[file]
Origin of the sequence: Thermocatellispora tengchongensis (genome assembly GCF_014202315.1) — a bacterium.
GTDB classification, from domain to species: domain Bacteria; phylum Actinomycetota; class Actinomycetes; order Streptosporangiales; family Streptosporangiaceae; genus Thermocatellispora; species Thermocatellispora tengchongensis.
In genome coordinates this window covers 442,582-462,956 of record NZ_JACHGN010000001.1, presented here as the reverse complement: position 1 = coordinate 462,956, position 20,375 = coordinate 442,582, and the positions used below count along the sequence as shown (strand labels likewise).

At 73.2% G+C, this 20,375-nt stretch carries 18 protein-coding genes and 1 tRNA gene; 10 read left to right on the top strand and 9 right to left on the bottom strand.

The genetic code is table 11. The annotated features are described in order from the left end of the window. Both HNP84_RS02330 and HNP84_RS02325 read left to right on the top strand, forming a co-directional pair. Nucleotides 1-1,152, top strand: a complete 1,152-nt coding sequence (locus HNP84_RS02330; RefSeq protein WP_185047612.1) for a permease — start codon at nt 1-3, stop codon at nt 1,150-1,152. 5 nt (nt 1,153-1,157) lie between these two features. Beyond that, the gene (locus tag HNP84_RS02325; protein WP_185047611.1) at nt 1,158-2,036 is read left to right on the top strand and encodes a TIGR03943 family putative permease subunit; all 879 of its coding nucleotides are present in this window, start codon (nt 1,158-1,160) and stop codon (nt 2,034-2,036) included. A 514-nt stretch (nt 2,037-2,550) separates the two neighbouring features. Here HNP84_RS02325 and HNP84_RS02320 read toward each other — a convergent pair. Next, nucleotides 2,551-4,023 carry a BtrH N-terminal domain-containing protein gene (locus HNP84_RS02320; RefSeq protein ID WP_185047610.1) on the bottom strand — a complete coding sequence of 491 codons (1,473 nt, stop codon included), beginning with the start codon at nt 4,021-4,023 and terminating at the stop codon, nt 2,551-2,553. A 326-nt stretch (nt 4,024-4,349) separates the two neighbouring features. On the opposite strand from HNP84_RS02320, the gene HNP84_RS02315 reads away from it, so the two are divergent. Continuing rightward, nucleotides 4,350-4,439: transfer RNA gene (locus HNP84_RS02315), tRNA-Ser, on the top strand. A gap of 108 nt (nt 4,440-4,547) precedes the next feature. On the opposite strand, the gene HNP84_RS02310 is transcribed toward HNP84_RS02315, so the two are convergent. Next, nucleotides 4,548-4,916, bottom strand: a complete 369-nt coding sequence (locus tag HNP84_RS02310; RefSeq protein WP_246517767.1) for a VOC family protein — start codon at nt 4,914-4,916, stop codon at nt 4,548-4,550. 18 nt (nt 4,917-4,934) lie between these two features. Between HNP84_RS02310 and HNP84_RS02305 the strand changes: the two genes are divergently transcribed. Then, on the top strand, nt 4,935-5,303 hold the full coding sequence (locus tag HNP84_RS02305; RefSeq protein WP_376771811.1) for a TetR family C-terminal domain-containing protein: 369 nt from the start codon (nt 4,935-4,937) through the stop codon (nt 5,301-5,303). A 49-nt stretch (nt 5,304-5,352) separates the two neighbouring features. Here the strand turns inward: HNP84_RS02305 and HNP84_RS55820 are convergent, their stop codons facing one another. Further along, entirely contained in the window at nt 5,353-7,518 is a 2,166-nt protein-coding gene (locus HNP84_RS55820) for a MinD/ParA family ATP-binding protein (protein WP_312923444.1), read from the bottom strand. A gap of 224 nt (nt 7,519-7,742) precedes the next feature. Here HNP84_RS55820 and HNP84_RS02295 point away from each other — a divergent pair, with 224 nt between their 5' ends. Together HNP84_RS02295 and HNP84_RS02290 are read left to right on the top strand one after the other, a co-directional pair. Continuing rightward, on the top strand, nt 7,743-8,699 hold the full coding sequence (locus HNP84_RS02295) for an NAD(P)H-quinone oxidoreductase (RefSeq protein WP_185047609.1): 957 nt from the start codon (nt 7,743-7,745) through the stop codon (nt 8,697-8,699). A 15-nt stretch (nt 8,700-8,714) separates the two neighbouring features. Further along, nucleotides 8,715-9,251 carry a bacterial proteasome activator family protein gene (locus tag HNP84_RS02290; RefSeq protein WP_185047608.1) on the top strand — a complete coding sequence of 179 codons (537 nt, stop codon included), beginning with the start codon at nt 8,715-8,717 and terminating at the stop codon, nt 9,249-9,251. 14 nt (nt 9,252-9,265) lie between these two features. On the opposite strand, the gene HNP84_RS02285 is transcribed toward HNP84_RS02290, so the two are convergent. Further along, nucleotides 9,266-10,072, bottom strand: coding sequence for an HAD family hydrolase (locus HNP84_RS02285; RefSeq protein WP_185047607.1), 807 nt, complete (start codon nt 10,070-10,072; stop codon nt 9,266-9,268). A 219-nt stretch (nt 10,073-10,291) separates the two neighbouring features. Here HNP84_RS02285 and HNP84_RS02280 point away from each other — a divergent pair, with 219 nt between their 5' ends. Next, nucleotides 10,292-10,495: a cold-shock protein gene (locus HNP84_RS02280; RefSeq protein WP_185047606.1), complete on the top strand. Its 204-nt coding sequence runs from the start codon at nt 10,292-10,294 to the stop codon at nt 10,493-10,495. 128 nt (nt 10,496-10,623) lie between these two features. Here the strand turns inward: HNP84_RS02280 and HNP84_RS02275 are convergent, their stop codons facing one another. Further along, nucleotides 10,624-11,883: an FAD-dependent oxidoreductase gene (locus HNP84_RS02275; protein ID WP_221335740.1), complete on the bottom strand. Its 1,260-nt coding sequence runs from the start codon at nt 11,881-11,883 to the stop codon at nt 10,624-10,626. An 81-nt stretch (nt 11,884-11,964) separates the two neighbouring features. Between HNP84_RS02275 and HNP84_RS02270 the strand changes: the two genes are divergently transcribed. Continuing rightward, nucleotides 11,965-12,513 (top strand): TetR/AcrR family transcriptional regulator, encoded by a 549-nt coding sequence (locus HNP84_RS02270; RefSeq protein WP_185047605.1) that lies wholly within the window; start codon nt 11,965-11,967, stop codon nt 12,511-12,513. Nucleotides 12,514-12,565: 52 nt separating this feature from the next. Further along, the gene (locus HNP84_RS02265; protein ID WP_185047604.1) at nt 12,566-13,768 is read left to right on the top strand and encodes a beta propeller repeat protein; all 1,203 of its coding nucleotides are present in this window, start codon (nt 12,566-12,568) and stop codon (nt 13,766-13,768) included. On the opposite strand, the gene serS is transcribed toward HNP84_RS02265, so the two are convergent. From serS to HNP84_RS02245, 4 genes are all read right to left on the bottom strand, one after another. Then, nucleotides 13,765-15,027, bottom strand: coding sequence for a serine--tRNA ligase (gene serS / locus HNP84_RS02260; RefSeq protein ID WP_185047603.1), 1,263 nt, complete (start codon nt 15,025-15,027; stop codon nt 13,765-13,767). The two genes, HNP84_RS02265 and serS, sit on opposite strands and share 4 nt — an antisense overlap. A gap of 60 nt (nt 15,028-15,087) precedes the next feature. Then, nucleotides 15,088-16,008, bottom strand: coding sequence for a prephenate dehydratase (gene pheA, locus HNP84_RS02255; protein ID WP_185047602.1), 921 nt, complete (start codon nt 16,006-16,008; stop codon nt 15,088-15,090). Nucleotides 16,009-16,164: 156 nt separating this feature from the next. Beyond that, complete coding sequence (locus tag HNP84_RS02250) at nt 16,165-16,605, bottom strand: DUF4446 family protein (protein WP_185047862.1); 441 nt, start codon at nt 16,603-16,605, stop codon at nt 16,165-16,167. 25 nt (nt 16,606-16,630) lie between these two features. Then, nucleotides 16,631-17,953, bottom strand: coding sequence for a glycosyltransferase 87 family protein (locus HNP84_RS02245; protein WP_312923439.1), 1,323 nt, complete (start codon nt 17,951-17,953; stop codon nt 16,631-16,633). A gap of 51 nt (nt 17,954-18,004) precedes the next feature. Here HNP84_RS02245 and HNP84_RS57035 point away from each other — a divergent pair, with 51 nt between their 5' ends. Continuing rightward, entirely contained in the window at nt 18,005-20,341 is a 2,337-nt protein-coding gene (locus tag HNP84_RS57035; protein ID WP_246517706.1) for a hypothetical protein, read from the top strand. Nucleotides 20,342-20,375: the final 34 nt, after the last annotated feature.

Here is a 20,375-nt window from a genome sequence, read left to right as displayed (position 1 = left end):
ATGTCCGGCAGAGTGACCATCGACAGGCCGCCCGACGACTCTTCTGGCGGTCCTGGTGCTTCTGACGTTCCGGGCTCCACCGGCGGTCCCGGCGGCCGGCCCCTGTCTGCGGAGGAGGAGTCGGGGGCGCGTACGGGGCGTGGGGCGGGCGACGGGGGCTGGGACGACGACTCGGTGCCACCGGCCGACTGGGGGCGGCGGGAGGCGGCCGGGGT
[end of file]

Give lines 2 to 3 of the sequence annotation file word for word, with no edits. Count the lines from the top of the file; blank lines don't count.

GTDB classification, from domain to species: domain Bacteria; phylum Actinomycetota; class Actinomycetes; order Streptosporangiales; family Streptosporangiaceae; genus Thermocatellispora; species Thermocatellispora tengchongensis.
In genome coordinates this window covers 442,582-462,956 of record NZ_JACHGN010000001.1, presented here as the reverse complement: position 1 = coordinate 462,956, position 20,375 = coordinate 442,582, and the positions used below count along the sequence as shown (strand labels likewise).